The words were on everyone’s lips: Buffalo. Bayou. Park. People wondered if we’d seen it, what we thought of the landscaping, the blue and white ribbons of light, the pedestrian bridges, the artwork. “Are we still in Houston?” asked a dumbfounded coworker, feasting her eyes on the 160-acre greenspace while whizzing down Memorial Dr. “I mean, look at this.” At least one member of our set had taken to calling it Houston’s Central Park.
Our excitement only increased when we heard about the opening festivities for the $58 million project, planned for June. The years of fundraising and construction were at last coming to an end, and happily: our new park was already attracting national attention. The moment seemed right for Anne Olson, president of the Buffalo Bayou Partnership, to take a victory lap, or at least have a chat with us over a beer at the West Alabama Ice House. Would May 26 work, we ventured? It would.
On May 25, it rained. And rained. Eleven inches in just six hours. Homes and businesses were flooded, thousands of cars were abandoned, many destroyed. Memorial Dr. was completely submerged, bayous overflowed their banks, and by the next morning our city had been turned into a chocolate milk Venice. The future of Buffalo Bayou Park seemed very much in doubt, its opening postponed, our interview with Olson canceled.
A bit more than a week later, as we sat watching Olson calmly sip a Dos Equis at the ice house, she seemed to us the consummate Houstonian—undaunted, unfazed, un-spilled-milk and from upstate New York. She’d lived here, however, since the ’80s, and had been with the Partnership since 1995.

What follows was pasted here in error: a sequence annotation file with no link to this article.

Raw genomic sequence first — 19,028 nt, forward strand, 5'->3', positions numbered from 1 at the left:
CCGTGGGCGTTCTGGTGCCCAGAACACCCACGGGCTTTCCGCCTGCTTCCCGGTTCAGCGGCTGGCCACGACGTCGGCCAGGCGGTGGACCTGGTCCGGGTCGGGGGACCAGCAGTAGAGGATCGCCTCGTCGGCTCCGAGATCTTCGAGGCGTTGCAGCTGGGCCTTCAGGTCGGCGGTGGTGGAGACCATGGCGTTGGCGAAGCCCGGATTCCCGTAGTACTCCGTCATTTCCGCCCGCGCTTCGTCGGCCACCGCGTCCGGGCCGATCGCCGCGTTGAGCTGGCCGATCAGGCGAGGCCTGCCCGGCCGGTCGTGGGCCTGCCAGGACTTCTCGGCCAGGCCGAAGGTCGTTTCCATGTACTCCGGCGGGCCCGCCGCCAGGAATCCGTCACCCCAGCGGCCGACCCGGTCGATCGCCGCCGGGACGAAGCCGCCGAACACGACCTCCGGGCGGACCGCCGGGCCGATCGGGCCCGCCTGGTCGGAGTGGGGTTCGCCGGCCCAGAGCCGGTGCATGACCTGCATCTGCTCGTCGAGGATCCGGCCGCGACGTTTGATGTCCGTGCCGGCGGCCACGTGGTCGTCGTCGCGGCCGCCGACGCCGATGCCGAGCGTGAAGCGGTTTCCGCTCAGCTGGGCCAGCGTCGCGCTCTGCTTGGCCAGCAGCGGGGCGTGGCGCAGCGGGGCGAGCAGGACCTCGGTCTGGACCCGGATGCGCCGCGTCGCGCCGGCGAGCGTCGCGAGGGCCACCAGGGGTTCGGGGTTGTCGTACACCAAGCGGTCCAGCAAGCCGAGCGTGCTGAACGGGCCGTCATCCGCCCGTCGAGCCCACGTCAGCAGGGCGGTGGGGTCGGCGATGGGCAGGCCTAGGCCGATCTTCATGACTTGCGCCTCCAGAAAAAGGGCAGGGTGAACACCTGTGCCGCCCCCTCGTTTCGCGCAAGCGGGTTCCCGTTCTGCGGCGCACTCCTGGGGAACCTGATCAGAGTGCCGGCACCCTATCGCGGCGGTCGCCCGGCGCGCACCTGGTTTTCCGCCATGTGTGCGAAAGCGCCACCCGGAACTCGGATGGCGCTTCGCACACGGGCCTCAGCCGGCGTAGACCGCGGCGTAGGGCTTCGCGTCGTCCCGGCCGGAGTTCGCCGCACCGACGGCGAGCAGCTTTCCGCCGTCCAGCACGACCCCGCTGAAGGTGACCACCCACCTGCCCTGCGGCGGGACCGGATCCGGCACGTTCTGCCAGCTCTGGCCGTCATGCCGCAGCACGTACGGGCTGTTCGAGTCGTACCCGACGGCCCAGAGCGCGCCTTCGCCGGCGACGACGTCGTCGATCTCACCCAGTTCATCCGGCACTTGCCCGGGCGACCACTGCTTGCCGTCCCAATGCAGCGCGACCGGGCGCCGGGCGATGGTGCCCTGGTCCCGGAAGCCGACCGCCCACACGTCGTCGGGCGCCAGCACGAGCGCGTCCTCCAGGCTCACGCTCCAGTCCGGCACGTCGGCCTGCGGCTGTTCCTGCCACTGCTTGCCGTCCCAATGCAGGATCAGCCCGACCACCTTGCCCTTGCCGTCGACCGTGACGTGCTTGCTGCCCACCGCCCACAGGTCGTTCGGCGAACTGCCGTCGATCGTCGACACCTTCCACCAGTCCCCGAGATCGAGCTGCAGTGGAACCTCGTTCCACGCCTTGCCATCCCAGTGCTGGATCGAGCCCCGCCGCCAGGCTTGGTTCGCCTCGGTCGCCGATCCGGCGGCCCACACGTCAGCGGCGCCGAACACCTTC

“You know, people say, ‘Omigod, was the park trashed? Was it decimated?’” Olson told us, her face unperturbed. “Well, everything we have ever designed—the trash receptacles, the benches, the light fixtures—was designed to withstand a lot of water. Lots of times with the water comes huge logs and grocery carts and—you name it—it will come down and hit something. So all the benches are bolted in, and the trash receptacles and the light fixtures were specially designed to be buried very deep down in the ground.”
Of the affected landscaping, “some areas look a little bit disheveled, but they’re going to come back,” Olson said simply, informing us that the park’s perennial gardens had been planted on higher ground, near the visitors’ center, which didn’t take on any water. Then again, three footpaths for walkers and joggers had been destroyed (“the water sat there so long and then went down so quickly, they just collapsed”) and no one had even tried to turn on the lights yet.
Oh, and then there was all the mud. While Olson’s team had gotten rid of a good portion of it, the rest had hardened into great cakes and would need to be washed away by hand. Still, the park was recovering quickly, she promised. A new fall opening was in the works, and Olson was quietly confident that Houston would get its Central Park once and for all.
“We are happy,” she said, taking a last sip of beer. “In a way the fact that the flood came sort of early is a good test.”